Patient is a 70-year-old woman who presented in April 2018 with several weeks of left neck and shoulder pain. A PET scan showed avid FDG uptake of a mediastinal mass that measured approximately 6.2 × 6.0 × 4.3 cm with pleural effusion but no evidence of extrathoracic disease (Figure 2, left). Biopsy of the mass by thoracic surgeon revealed NUT carcinoma with strong nuclear staining of NUT protein in a diffuse and speckled pattern in most of the tumor cells. Molecular testing with StrataNGS showed BRD3-NUTM1 fusion gene and low TMB. Interestingly, immunostaining performed by NeoGenomics showed that the tumor expressed PD-L1 100% 3+. A repeat PET scan approximately 2 months later immediately before the initiation of treatment showed that the mediastinal mass had grown to 10 × 8.4 × 6.5 × cm. In September 2018, patient underwent concurrent chemotherapy and radiation with weekly carboplatin and paclitaxel for 6 weeks and total of 6000 cGy external beam radiation in 30 fractions (1000 cGy was given as boost). Because of worsening performance status, patient skipped week 5 but resumed week 6 chemotherapy. Repeat PET scan approximately 2 months after completion of chemoradiation showed partial response with decreased size (approximately 7.5 × 6.1 × 5.2 cm) and FDG uptake. Gradual shrinkage of the mediastinal mass was seen on subsequent serial PET scans. Approximately 13 months after the initiation of treatment, PET scan revealed complete resolution of the FDG uptake of the left mediastinal mass with shrinkage to a size of 2.4 × 1.5 cm that appeared consistent with radiation scarring. PET scan continued to show CR 21 months after the initiation of treatment (Figure 2).

Figure 2

Figure 2. Positron emission tomography scan image of NUT carcinoma at the diagnosis (left) and 13 months after completion of concurrent chemotherapy and radiation (right).


NUT carcinoma is extremely rare and difficult to treat with dismal prognosis.2 For resectable disease, surgery is performed first, followed by chemotherapy and/or radiation. For unresectable disease, treatment includes chemotherapy and radiation. The chemotherapy regimens reported in the literature vary from case to case and there is no standard protocol available.6,7 A couple of bromodomain and extra-terminal motif inhibitors have been developed and given as compassionate use for patients with NUT carcinoma, but their efficacy is unclear.1,7,8 We have reported 2 patients here whose disease was unresectable, received concurrent chemotherapy and radiation, and have remained in CR 18 and 21 months after the diagnosis and the initiation of therapy. Completely different chemotherapy regimens were used in the 2 patients with concurrent radiation. The first case presented with severe symptoms and extremely large tumor burden that infiltrated the entire mediastinum and achieved CR soon after concurrent chemotherapy and radiation was completed. Patient received additional intense chemotherapy with IE and VAC regimens based on the protocol for Ewing sarcoma. The use of this regimen in NUT carcinoma has not been reported in the literature and can well be an effective protocol for patients with high tumor burden. The second case presented with lower tumor burden and obtained CR 13 months after the completion of treatment with concurrent chemotherapy and radiation without additional chemotherapy and has remained in CR for 21 months now. The tumor shrinkage and resolution of FDG uptake occurred over time in a gradual fashion, very different from the first case. Both patients had positive PD-L1 expression and low TMB. In an abstract with 9 patients reported by Rooper et al.9, 4 patients had PD-L1 expression (mean expression 17%) and were associated with better survival compared with the 5 patients without PD-L1 expression. The outcomes of our 2 patients appear to support the notion that positive PD-L1 expression may be associated with better survival and indicates that immune checkpoint inhibitor may be an viable option if the patient develops relapsed disease.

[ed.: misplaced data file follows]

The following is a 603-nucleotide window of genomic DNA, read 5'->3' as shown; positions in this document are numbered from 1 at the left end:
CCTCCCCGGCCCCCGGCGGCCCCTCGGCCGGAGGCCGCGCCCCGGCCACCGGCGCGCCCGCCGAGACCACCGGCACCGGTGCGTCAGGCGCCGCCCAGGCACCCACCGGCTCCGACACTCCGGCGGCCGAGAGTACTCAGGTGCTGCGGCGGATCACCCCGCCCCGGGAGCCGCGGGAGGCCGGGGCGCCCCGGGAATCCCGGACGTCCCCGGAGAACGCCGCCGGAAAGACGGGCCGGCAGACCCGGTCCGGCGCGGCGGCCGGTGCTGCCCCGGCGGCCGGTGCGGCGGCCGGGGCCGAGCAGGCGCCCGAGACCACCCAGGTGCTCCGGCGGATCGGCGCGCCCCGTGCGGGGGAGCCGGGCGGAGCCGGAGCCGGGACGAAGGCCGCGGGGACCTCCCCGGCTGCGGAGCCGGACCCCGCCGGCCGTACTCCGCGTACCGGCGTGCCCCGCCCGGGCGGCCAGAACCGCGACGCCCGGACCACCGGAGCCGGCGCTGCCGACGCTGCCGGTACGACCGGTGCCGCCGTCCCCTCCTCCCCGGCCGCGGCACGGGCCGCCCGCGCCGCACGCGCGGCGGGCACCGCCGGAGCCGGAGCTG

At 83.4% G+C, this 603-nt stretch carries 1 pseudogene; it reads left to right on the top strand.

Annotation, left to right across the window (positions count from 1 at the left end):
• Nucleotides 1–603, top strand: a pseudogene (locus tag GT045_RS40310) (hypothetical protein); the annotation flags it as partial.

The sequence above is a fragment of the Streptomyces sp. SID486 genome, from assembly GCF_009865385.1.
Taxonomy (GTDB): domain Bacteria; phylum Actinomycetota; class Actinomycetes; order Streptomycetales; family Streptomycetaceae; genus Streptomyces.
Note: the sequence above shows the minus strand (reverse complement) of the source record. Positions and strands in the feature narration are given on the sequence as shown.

In conclusion, our experiences with these 2 successfully treated patients can be helpful for the management of NUT carcinoma to achieve optimal outcome. The patient with extremely high mediastinal tumor burden treated with concurrent chemotherapy and radiation using ifosfamide and etoposide regimen may be a more effective protocol than the other regimens that have been reported in the literature. PD-L1 expression should be examined in all patients with NUT carcinoma given its potential prognostic and therapeutic implications.

Disclosure Statement

The author(s) have no conflicts of interest to disclose.

Funding Statement

This study was supported by Kaiser Permanente.

Author Affiliations

1Department of Oncology and Hematology, Kaiser Permanente, Santa Clara, CA

2Division of Research, Kaiser Permanente, Santa Clara, CA

Corresponding Author

Minggui Pan, MD, PhD (minggui.pan@kp.org)

Author Contributions

Conception and design: Minggui Pan, James S. Chang. Collection and assembly of data: Minggui Pan, James S. Chang. Data analysis and interpretation: Minggui Pan, James S. Chang. Manuscript writing: Minggui Pan, James S. Chang. Final approval of manuscript: All authors. Accountable for all aspects of work: All authors

How to Cite this Article

Pan M, Chang JS. Durable complete remission of PD-L1 positive NUT carcinoma treated with concurrent chemotherapy and radiation. Perm J 2020;25:20.093.. DOI: https://doi.org/10.7812/TPP/20.093


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Keywords: BRD4-NUTM1 fusion, chemotherapy, complete remission, NUT carcinoma, PD-L1, radiation